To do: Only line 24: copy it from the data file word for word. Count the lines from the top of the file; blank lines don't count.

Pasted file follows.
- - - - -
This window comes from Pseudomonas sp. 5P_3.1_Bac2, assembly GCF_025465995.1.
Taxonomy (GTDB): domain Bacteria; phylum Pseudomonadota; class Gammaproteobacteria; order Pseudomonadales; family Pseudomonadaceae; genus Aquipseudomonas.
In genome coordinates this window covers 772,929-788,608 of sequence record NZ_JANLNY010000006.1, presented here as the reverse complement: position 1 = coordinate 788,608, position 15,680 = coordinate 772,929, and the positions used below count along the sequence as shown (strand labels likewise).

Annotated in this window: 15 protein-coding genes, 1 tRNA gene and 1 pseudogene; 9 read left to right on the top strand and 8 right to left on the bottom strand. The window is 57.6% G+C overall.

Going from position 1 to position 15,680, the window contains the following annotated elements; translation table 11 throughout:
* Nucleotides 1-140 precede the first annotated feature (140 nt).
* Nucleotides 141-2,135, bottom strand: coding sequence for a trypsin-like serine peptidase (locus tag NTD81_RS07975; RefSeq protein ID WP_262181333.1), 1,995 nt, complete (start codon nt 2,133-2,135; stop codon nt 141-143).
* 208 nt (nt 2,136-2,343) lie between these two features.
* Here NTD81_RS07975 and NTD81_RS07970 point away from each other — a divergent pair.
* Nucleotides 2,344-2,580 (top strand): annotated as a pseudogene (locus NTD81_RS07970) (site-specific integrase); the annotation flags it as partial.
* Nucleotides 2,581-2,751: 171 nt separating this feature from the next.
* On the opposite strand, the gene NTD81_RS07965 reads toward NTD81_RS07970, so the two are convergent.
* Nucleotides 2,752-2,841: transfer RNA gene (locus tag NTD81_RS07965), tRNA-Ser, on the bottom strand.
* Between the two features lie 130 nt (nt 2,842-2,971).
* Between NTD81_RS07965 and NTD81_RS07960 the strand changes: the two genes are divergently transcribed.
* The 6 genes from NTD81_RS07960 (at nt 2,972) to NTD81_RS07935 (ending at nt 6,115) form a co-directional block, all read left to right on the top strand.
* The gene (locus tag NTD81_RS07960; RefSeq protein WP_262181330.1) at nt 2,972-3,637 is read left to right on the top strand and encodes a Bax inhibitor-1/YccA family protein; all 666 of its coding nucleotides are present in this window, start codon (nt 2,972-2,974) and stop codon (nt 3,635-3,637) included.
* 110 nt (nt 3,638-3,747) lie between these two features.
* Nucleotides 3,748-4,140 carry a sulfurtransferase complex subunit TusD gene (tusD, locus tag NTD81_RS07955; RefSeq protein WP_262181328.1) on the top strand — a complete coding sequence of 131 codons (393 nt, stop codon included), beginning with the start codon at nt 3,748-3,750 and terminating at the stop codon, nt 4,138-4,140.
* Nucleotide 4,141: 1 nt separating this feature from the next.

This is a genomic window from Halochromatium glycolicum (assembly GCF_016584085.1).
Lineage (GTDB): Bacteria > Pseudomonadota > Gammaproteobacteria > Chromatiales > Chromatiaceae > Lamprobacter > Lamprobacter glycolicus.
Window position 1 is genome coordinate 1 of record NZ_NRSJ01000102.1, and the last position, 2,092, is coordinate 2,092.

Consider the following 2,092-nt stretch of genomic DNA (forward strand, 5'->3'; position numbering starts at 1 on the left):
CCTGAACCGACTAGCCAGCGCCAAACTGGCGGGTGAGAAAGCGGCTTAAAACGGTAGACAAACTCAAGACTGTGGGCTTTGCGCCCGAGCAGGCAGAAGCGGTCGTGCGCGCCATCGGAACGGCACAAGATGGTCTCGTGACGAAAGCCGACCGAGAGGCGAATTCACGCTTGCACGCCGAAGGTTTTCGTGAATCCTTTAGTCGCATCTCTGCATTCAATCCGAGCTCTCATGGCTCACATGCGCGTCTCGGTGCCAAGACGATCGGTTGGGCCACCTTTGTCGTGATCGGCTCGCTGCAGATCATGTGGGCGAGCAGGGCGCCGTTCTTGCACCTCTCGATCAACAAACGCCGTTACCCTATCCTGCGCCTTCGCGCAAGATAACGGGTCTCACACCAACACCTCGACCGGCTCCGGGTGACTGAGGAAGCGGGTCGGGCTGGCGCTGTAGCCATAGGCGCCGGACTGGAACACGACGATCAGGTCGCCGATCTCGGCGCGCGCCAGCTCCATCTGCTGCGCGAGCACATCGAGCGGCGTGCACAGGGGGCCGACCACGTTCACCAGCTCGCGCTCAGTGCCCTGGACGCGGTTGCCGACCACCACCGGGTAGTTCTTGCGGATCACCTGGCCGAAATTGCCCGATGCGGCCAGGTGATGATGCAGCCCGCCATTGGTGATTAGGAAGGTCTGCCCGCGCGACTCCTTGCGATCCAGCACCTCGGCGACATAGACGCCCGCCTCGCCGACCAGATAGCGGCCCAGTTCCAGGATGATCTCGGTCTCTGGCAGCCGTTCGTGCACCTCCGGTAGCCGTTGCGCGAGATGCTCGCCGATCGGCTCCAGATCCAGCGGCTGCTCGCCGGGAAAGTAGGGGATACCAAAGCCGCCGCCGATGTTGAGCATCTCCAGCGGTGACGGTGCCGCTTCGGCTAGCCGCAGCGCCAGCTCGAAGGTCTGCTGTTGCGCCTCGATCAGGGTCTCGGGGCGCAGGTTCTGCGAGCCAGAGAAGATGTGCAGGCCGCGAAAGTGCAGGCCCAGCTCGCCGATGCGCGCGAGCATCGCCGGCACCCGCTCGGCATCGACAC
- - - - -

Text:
Consider the following 2,092-nt stretch of genomic DNA (forward strand, 5'->3'; position numbering starts at 1 on the left):